File:Vostok Petit data.svg|thumb|right|Variations in CO2, temperature and dust from the Vostok ice core over the past 450,000 years]]{{see also|Climate change|Global warming|Temperature record|Attribution of recent climate change}}Climate change is the variation in global or regional climates over time. It reflects changes in the variability or average state of the atmosphere over time scales ranging from decades to millions of years. These changes can be caused by processes internal to the Earth, external forces (e.g. variations in sunlight intensity) or, more recently, human activities.Arctic Climatology and Meteorology. Climate change. {{webarchive|url= |date=2010-01-18 }} Retrieved on 2008-05-19.NEWS, Gillis, Justin, Short Answers to Hard Questions About Climate Change,weblink 28 November 2015, The New York Times, 29 November 2015, File:16-008-NASA-2015RecordWarmGlobalYearSince1880-20160120.png|thumb|left|upright=1.35|2015 – Warmest Global Year on Record (since 1880) – Colors indicate temperature anomalies (NASA/NOAA; 20 January 2016).WEB, Brown, Dwayne, Cabbage, Michael, McCarthy, Leslie, Norton, Karen, NASA, NOAA Analyses Reveal Record-Shattering Global Warm Temperatures in 2015,weblink 20 January 2016, NASANASAIn recent usage, especially in the context of environmental policy, the term "climate change" often refers only to changes in modern climate, including the rise in average surface temperature known as global warming. In some cases, the term is also used with a presumption of human causation, as in the United Nations Framework Convention on Climate Change (UNFCCC). The UNFCCC uses "climate variability" for non-human caused variations.WEB,weblink Glossary, Climate Change 2001: The Scientific Basis. Contribution of Working Group I to the Third Assessment Report of the Intergovernmental Panel on Climate Change, 2008-05-22, 2001-01-20, Intergovernmental Panel on Climate Change, dead,weblink" title="">weblink 2017-01-26, Earth has undergone periodic climate shifts in the past, including four major ice ages. These consisting of glacial periods where conditions are colder than normal, separated by interglacial periods. The accumulation of snow and ice during a glacial period increases the surface albedo, reflecting more of the Sun's energy into space and maintaining a lower atmospheric temperature. Increases in greenhouse gases, such as by volcanic activity, can increase the global temperature and produce an interglacial period. Suggested causes of ice age periods include the positions of the continents, variations in the Earth's orbit, changes in the solar output, and volcanism.Illinois State Museum (2002). Ice Ages. Retrieved on 2007-05-15.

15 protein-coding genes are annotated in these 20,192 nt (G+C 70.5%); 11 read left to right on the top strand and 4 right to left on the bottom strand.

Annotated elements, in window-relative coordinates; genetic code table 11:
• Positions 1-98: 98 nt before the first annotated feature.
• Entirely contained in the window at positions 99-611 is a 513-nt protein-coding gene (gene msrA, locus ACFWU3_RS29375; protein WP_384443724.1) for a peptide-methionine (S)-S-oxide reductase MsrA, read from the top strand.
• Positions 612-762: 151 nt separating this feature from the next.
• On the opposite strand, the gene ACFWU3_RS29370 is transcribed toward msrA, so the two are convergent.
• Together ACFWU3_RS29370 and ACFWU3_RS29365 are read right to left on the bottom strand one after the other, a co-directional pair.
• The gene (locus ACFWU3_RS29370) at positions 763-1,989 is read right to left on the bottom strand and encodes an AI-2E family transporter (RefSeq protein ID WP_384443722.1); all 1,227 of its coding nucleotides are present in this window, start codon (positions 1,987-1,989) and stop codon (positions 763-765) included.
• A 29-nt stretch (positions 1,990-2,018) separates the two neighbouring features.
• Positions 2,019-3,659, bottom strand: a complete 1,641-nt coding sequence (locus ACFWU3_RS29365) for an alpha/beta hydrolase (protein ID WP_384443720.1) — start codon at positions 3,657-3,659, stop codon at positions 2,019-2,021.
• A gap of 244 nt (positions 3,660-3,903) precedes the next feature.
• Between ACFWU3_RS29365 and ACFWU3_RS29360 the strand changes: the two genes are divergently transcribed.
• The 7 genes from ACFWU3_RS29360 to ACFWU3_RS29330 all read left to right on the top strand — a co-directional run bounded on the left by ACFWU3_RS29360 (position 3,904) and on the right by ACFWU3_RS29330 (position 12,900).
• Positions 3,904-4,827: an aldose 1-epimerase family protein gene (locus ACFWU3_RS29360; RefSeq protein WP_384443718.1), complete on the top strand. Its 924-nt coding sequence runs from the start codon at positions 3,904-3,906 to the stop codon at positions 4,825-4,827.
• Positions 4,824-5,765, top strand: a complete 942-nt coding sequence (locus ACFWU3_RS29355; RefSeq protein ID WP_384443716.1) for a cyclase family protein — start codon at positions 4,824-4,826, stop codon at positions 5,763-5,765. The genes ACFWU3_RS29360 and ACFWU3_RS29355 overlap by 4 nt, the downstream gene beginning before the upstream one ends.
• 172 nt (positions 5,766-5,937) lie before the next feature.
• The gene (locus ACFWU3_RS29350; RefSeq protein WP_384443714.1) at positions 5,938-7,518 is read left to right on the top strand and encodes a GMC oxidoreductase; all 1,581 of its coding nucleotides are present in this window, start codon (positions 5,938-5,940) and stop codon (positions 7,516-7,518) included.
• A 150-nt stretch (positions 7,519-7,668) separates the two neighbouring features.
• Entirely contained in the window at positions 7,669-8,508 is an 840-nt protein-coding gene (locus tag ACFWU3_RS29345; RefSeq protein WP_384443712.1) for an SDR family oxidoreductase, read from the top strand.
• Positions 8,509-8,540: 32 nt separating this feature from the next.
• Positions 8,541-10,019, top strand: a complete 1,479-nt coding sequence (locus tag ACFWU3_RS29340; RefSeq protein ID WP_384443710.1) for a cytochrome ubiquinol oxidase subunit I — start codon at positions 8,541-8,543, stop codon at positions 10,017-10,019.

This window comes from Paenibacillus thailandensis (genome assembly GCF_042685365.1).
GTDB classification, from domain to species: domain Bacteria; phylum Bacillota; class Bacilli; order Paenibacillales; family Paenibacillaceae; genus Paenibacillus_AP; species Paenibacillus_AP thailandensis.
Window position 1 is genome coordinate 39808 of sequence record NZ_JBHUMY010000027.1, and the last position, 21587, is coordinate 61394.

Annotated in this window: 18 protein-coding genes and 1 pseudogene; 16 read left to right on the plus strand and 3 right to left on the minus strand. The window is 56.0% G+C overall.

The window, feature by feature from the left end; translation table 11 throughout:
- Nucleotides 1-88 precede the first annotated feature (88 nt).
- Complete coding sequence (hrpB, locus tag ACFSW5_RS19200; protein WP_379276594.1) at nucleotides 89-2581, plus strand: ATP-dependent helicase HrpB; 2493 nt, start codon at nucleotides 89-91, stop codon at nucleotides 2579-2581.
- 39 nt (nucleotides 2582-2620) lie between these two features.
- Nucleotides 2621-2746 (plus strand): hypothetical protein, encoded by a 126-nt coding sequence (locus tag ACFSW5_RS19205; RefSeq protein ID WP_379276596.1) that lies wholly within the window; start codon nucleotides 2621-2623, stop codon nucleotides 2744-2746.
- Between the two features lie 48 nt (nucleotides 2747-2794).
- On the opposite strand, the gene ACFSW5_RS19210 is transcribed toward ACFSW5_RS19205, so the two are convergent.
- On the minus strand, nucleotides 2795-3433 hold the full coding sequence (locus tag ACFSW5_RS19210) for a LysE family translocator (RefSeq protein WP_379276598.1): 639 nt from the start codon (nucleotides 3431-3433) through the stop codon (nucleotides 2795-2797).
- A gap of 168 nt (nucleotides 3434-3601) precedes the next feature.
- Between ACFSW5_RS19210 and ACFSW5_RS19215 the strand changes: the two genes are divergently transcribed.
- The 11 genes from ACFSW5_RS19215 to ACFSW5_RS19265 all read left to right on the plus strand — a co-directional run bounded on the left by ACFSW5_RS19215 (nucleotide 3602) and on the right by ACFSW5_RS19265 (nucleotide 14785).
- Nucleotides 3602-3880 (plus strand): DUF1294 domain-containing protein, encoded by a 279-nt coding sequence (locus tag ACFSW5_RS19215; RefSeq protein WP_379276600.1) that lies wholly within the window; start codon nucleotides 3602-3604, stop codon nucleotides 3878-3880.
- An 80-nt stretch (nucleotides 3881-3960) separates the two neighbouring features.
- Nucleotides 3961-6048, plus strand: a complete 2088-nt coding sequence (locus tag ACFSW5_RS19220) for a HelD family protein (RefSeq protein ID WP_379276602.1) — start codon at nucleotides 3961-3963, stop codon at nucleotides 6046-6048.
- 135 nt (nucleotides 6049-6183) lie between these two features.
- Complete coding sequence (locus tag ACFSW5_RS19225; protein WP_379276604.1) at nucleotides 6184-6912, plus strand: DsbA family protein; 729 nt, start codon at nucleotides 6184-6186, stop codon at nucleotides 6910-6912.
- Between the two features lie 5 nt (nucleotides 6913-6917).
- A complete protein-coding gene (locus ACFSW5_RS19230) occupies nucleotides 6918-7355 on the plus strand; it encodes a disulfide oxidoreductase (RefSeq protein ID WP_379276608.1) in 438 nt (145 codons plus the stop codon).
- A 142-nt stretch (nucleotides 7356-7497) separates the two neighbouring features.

Climate models

{{see also|Climate model|Climatology}}Climate models use quantitative methods to simulate the interactions of the atmosphere,Eric Maisonnave. Climate Variability. Retrieved on 2008-05-02. {{webarchive |url= |date=June 10, 2008 }} oceans, land surface and ice. They are used for a variety of purposes; from the study of the dynamics of the weather and climate system, to projections of future climate. All climate models balance, or very nearly balance, incoming energy as short wave (including visible) electromagnetic radiation to the earth with outgoing energy as long wave (infrared) electromagnetic radiation from the earth. Any imbalance results in a change in the average temperature of the earth.The most talked-about applications of these models in recent years have been their use to infer the consequences of increasing greenhouse gases in the atmosphere, primarily carbon dioxide (see greenhouse gas). These models predict an upward trend in the global mean surface temperature, with the most rapid increase in temperature being projected for the higher latitudes of the Northern Hemisphere.Models can range from relatively simple to quite complex:
  • Simple radiant heat transfer model that treats the earth as a single point and averages outgoing energy
  • this can be expanded vertically (radiative-convective models), or horizontally
  • finally, (coupled) atmosphere–ocean–sea ice global climate models discretise and solve the full equations for mass and energy transfer and radiant Modelling the climate. {{webarchive|url= |date=2009-02-04 }} Retrieved on 2008-05-02.
Climate forecasting is used by some scientists to predict climate change. In 1997 the prediction division of the International Research Institute for Climate and Society at Columbia University began generating seasonal climate forecasts on a real-time basis. To produce these forecasts an extensive suite of forecasting tools was developed, including a multi-model ensemble approach that required thorough validation of each model's accuracy level in simulating interannual climate variabilityweblink{{dead link|date=July 2017 |bot=InternetArchiveBot |fix-attempted=yes }}

See also

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Further reading

External links